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Germs of Endearment
Biologist links bacteria, our well-being in infectious read
(Headline from the Dallas Morning News)
A parasite said to its host,
"Though I am not trying to boast,
My favorite trick
Is making you sick
So your health will be better than most."
Species chauvinists beware! Your view of humanity's dominance of Earth is upside-down.
Riddled With Life, a fascinating and entertaining new book by biologist Marlene Zuk, presents an intriguing view of the factors that drive the evolution of life on Earth. She begins with a familiar premise: To be successful, a species must respond to environmental challenges. It must be able to thrive despite changes in both its physical surroundings and its ecological milieu.
Species do not simply evolve; they co-evolve with all other species in their environment. They develop some traits that are advantageous in competitions with other creatures and other traits that rely on the presence of those creatures.
The co-evolution of predators and prey, of plants and animals--even of mammals and the bacteria that colonize their guts--is unsurprising. But Ms. Zuk carries the idea further. Because humans evolved in the presence of parasites and pathogens, do we now depend on them?
Her answer is an unequivocal yes. One of the most persuasive pieces of evidence for this conclusion is the paradoxical increase in asthma, allergies, and auto-immune diseases.
"[T]he overly cleansed world into which we now proudly place our newborn babies may be a deceptive haven from illness," she writes in the Introduction. "Like bored children, immune system cells may start working mischief, attacking the cells of the very body they inhabit or initiating an elaborate assault on an innocuous pollen grain or mote of dust. Having evolved with parasites, could we suffer when they are gone?"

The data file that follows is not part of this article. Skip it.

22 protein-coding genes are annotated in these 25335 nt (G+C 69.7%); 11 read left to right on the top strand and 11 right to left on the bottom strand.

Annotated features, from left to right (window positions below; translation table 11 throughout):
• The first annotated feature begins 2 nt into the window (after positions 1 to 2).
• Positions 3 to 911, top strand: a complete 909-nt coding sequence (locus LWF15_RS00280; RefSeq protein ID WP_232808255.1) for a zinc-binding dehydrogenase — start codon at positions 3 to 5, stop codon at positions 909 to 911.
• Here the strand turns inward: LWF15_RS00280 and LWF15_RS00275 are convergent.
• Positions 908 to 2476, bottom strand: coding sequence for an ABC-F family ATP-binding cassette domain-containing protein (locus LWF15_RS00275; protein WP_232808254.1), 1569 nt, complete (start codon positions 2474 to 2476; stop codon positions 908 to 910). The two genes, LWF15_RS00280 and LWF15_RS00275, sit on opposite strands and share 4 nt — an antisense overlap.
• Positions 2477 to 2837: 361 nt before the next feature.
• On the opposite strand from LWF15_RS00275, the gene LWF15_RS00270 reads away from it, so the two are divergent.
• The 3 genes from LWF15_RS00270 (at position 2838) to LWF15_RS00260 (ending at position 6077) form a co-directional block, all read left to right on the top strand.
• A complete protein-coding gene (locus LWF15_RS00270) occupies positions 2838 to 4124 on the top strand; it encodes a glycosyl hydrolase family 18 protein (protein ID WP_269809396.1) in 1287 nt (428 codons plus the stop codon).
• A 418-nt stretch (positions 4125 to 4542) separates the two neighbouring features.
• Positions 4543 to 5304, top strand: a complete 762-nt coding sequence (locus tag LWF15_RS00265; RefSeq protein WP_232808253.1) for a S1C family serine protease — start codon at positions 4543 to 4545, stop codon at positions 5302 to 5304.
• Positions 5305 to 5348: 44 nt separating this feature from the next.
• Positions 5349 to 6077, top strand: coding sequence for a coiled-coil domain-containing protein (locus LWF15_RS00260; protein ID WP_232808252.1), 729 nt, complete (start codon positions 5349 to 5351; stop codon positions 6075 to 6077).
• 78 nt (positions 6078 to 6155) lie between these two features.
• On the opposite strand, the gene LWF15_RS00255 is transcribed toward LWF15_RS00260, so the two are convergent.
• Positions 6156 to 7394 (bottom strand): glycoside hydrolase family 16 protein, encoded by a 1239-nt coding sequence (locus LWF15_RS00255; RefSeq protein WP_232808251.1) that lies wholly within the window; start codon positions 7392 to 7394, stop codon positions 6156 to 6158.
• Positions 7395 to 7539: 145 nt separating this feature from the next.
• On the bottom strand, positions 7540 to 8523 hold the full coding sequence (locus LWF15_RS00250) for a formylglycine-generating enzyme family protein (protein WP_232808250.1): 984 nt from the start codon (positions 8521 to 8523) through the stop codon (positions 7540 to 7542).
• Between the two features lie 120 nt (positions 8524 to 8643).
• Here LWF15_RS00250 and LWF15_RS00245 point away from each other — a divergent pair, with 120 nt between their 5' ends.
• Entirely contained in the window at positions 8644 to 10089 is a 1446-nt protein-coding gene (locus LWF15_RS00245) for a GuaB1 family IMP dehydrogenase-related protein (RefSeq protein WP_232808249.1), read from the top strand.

As the book's long subtitle suggests, this is a collection of loosely connected stories with a common theme. Readers will find surprising insights and delights in tales of "Friendly Worms, Ladybug Sex, and the Parasites That Make Us Who We Are."
They will discover that our species' strengths are intertwined with its woes, and that in the never-ending competition for Earth's resources, a little illness is inevitable. "Not Such a Bad Case" (the title of Chapter 3) may be a good thing in the long run.
Those who like a little sex to spice up their reading will find plenty of savory and unsavory questions. Did sexual dimorphism, or even sex itself, evolve in response to parasites or pathogens? Why do high levels of testosterone persist in males, even though it makes them more susceptible to disease?
The book's final chapter "Who's in Charge Here, Anyway?" is particularly provocative. Completing the life cycle of many viruses, bacteria, and parasites depends on changes in the behavior of affected hosts. Ms. Zuk cites a scientist who argues that human cultural differences may result from "longstanding differences in infection." Readers, perhaps under the control of mind-invading organisms, are willing to consider the possibility.